Domestic Violence and Child Custody in Arizona

domestic violence and child custodyGoing through a divorce will have you experiencing many conflicting emotions and uncertainties. There’s one thing you’re 100 percent confident in and that’s the best interest of your children. It’s usually in the best interest of kids to have joint custody after a divorce. Regardless of your relationship with your ex, children need both of their parents.

What happens, however, if a child custody arrangement has been made and you discover new information in the aftermath? What happens if you understand that your former spouse is abusive? Seeking a modification of the child custody arrangement would be the wisest move in such instances.

Cam a Child Custody Arrangement Be Modified Due to Domestic Violence

The short answer to this question is yes.

To give you the longer answer, we will have to examine several variables.

Arizona court always looks for the best interest of a child when making a decision. If new evidence has been discovered and it establishes the fact that a certain arrangement isn’t in the best interest of the child, a modification can be sought.

A modification of the arrangement is possible whenever you have a reason to believe that a child’s physical, mental or emotional wellbeing is in danger.

To initiate the procedure, you will have to file an affidavit with the court and outline the reasons why you’re seeking a modification of the child custody arrangement. If you cannot establish domestic violence, there will typically be a one-year waiting period before a custody arrangement can be reconsidered in court.

There needs to be enough information in your filing for a hearing to be scheduled. Thus, collecting evidence of domestic violence and abuse will be of utmost importance to protect your children and to get the custody arrangement modified. Medical records and witness testimonies can definitely come in handy to build a solid case against your former spouse.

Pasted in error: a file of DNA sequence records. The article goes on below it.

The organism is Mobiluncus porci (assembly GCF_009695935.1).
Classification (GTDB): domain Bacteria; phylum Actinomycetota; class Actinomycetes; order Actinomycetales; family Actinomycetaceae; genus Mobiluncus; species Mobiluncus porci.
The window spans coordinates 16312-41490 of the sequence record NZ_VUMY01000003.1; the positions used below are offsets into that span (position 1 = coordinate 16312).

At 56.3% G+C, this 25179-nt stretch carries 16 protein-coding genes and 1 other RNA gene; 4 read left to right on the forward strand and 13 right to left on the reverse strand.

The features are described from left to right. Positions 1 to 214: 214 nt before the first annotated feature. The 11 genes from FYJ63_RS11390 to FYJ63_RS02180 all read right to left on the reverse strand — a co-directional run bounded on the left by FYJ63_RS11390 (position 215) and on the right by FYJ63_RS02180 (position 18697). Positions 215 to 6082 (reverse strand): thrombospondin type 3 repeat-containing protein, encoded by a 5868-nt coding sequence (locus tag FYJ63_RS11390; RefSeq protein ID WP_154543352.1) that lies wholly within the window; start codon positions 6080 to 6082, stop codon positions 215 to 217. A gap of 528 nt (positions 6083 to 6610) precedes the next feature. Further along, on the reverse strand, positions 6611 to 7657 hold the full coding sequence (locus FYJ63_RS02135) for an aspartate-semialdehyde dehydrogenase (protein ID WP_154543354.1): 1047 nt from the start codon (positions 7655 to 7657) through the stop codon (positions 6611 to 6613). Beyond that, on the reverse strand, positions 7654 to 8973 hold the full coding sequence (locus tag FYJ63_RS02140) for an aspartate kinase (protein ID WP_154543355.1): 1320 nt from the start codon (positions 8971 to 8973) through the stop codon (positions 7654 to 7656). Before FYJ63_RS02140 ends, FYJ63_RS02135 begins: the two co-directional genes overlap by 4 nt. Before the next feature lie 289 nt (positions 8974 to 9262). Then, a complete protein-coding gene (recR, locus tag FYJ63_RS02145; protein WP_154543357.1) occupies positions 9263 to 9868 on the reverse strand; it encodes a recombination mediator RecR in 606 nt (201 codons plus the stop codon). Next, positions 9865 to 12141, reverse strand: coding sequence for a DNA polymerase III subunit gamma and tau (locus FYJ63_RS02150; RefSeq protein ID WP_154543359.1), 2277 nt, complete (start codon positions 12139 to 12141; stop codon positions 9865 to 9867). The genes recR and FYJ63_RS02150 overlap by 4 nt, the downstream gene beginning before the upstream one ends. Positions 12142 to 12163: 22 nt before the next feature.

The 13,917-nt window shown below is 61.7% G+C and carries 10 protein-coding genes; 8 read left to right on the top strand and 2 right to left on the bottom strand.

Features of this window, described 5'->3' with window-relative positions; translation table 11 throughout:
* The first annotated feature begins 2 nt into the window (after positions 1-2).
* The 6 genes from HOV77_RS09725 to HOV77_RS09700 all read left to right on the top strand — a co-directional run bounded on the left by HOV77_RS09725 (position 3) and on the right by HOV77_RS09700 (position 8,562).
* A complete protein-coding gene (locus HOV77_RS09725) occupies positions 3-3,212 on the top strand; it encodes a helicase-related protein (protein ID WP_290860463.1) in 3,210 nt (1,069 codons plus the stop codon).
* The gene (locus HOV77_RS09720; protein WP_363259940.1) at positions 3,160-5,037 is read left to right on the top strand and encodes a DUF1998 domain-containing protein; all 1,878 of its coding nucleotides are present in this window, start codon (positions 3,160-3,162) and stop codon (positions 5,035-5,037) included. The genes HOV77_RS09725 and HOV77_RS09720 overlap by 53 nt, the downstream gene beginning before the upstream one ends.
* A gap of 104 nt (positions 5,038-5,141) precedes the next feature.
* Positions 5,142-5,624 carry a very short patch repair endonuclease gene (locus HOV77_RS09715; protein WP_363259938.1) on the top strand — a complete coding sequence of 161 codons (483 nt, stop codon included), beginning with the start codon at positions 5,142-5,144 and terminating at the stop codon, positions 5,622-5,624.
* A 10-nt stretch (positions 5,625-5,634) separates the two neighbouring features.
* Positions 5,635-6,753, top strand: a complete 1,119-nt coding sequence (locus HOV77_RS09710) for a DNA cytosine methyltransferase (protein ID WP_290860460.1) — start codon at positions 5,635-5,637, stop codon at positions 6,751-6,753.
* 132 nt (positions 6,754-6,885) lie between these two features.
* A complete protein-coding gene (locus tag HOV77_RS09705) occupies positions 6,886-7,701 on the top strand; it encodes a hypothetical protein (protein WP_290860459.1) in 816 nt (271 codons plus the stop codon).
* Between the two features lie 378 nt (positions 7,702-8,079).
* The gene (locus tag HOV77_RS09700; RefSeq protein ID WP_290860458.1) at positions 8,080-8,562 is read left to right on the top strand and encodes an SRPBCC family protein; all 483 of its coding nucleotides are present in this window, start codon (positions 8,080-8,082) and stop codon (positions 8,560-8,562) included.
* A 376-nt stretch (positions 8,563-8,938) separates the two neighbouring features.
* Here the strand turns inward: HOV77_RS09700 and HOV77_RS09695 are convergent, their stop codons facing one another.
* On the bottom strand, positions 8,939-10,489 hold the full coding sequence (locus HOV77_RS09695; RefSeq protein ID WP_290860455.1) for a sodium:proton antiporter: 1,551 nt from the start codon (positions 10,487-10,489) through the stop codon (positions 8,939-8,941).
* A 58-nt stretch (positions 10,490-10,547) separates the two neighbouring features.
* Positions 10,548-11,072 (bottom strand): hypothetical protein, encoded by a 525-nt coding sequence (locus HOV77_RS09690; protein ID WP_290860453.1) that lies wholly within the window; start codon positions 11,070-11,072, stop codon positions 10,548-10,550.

Find out how domestic violence affects child custody in Arizona.

Ho Can Domestic Violence Affect Child Custody?

Whenever evidence of domestic violence is strong enough, parents will no longer share joint legal custody.

The Arizona court examines multiple factors to determine what’s in the best interest of the child as far as parenting arrangements go. Several of these factors pertain to violence and abuse. Judges always make decisions aimed at maximizing the safety of the child and obviously, domestic violence runs contrary to the wellbeing of a minor.

Usually, in such instances, there will no longer be joint custody and the allegedly abusive parent will get solely visitation rights (legally known as parenting time in Arizona).

This arrangement will remain in effect until the parent under consideration can prove to the court that they’re no longer a threat to the children or their former spouse. Depending on the severity of the situation, the court can modify an existing custody arrangement and request the following:

  • Having parenting time exchanges occur in a protected setting
  • Allow for family member supervision of the parenting time
  • Order a state agency to provide supervision during the parenting time
  • Ban overnight visits completely
  • Order a parent who is deemed abusive to refrain from consuming drugs and/or alcohol for the 24 hours immediately before parenting time and during it

If the alleged domestic abuse is very serious, the court could make the rare decision to terminate parental rights altogether. This, however, is considered a last resort measure that’s saved for the gravest of domestic violence occurrences.

Just like one parent has the right to seek modification of a custody arrangement due to domestic violence suspicions, the other parent has the right to defend themselves.

Are you facing an attempt by an ex to modify a custody arrangement, alleging you’ve been violent towards them or the children? In such instances, you will have to get in touch with a very experienced family law attorney and prepare for a major court battle.

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